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Welcome aboard: Get an inside look at two historic tall ships at Encampment 2009
The Lady Washington had quite a life.
She fought in the American Revolution. She braved the “sailors’ graveyard” of Cape Horn and lived to tell the tale. She opened trade relations between Hawaii and the Orient.
She was a true trailblazer: a 90-ton merchant sloop and the first American ship of her kind to make landfall on the west coast of North America, and the first to reach far-flung locations like Honolulu, Japan, and Hong Kong. She is remembered as one of the most illustrious players in American maritime history.
The Lady Washington was shipwrecked on a sand bar off Nootka Sound in 1798, but a full-sized replica was built in 1989 and is the official ship of Washington state. She will be anchored in Garrison Bay at English Camp July 25 and 26 for the San Juan Island National Historical Park’s annual Encampment — a celebration and reenactment of island life during the mid-19th century and this year, the sesquicentennial (150th anniversary) of the joint military occupation of San Juan Island.
The Lady Washington will be joined by the Hawaiian Chieftain, a recreated topsail ketch typical of turn-of-the-19th century European merchant ships.
The Lady Washington replica has had a career almost as exciting as the original’s. At 112 feet long and with more than six miles of rigging, the replica has been named “Washington State’s Tall Ship Ambassador.” She also had her 15 minutes of fame as the HMS Interceptor in the “Pirates of the Caribbean” movies and Enterprise in “Star Trek Generations.”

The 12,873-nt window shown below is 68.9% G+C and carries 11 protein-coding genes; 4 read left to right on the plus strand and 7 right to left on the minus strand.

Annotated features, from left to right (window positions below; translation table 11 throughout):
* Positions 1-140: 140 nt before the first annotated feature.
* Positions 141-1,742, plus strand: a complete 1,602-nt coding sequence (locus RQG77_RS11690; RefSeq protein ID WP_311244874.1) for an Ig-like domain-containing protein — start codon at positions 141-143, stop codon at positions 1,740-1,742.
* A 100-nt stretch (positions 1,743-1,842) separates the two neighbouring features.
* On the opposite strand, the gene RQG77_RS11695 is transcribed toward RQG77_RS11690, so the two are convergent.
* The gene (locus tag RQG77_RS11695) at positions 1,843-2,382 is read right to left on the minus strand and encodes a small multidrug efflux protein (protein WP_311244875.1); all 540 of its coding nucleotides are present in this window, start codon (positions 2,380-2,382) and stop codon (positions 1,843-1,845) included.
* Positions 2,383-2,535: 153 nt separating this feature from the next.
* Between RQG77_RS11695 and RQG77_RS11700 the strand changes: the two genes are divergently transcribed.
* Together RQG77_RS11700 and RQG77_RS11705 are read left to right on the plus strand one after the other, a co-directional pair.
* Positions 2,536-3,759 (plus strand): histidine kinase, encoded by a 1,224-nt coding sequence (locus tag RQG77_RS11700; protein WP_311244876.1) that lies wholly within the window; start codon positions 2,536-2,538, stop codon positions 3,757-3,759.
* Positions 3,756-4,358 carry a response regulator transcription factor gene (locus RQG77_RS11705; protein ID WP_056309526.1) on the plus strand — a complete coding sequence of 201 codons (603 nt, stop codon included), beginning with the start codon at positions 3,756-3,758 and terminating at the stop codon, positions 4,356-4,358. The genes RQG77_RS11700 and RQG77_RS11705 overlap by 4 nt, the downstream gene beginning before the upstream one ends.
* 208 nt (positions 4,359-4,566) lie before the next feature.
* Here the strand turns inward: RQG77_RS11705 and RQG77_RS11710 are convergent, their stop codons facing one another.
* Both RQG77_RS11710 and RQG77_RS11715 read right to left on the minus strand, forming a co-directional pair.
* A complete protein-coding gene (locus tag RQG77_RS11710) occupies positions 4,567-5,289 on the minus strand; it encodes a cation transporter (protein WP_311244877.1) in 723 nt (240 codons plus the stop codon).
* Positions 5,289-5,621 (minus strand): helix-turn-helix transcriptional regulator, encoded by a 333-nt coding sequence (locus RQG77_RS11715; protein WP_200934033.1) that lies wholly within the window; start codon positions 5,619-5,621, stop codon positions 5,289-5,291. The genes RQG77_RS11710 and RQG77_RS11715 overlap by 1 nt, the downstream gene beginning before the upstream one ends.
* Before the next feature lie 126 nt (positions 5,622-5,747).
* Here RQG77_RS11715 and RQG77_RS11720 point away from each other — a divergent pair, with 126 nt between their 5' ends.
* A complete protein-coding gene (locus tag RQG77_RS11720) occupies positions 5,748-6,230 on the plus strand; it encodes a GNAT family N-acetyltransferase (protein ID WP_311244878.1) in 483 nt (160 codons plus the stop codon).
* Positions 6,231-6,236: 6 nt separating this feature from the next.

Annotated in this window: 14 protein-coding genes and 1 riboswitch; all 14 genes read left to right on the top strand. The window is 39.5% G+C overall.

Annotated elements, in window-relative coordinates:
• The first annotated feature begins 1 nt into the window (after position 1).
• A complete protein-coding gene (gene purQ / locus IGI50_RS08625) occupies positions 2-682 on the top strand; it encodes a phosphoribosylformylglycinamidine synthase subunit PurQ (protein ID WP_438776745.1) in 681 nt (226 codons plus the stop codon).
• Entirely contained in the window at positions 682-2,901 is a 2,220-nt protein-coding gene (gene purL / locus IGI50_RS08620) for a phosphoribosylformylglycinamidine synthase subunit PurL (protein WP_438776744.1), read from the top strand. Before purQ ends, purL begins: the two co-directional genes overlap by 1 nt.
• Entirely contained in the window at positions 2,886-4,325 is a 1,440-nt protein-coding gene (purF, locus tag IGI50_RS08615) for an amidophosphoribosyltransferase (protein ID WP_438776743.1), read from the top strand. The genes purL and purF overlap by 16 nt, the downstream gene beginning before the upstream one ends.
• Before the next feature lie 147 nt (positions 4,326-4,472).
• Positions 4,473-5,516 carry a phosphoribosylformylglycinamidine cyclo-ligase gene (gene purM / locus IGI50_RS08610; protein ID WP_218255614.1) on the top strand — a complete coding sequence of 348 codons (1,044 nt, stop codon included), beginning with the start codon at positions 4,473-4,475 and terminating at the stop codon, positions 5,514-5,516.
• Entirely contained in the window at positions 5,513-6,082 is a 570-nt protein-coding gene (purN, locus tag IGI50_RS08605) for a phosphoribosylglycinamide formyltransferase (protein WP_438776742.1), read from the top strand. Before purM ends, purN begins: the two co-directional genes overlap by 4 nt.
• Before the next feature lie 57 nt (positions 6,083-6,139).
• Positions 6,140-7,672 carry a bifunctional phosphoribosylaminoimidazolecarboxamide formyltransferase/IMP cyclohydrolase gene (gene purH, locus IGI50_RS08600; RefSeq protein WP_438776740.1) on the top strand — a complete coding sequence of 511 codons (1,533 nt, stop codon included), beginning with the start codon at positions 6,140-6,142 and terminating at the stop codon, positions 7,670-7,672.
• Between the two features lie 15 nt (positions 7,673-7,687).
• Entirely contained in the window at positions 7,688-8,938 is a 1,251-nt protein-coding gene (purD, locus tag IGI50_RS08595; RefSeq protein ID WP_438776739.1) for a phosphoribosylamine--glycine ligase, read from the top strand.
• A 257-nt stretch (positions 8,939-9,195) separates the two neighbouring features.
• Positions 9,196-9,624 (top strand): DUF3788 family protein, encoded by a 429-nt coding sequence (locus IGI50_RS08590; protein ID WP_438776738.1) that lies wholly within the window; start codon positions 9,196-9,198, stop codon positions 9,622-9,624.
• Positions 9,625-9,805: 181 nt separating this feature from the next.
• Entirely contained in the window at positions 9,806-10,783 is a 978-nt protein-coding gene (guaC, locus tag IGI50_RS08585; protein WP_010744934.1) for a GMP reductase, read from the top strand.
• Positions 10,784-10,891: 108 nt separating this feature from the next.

This year marks the 20th that the ship has been in service, educating thousands of people about the history of American tall ships up and down the Pacific Coast. The Hawaiian Chieftain has been her companion since 2004.
You can step aboard the Lady Washington and the Hawaiian Chieftain at Encampment. On July 25, the ships will arrive in Garrison Bay late morning and fire their cannons in a salute, recognizing the peaceful resolution of the Pig War dispute.
Saturday afternoon, two long boats will be available to take people out to the ships for tours. Donations are highly encouraged for this service.
The ships will also be available for “Adventure Sails” on Sunday afternoon. The ships will leave at 3 p.m. to tour Westcott Bay and venture into Haro Strait- returning to Garrison Bay at 6 p.m. The three hour adventure cruise costs $55 for adults, $45 for seniors and students with valid identification, and $35 for children. Tickets may be booked by visiting www.historicalseaport.org or calling (800) 200-5239.
“With the ships coming, this is going to be a special encampment,” said Mike Vouri, chief of interpretation at San Juan National Historical Park.
Originally, Vouri thought it would be difficult to convince the Grays Harbor Historical Seaport to bring the ships for the sesquicentennial celebration. As it turns out, he said, “the Historical Seaport is as excited to bring the ships and celebrate the sesquicentennial as we are.”
As a side note, the Lady Washington and Hawaiian Chieftain will be in the San Juan Islands July 20-24 for five-day Expedition Voyages Family and Youth Camps. These trips include lessons in sailing, hikes, and exploration of the various islands with the help of trained naturalists. For more information and to book tickets on these trips, refer to the Web site listed above.
The tall ships are only part of the festivities that will be present at Encampment. Throughout the weekend, re-enactors from all over the Pacific Northwest will be demonstrating the music, blacksmithing, spinning and weaving, sewing, and carpentry of the time.
The annual Candlelight Ball will take place from 8-10 p.m., featuring a period band, traditional cake and punch, and dancing in the lantern-lit barracks at English Camp.
More information about Encampment 2009 to come in the weeks ahead. For more information about the ships, visit www.historicalseaport.org.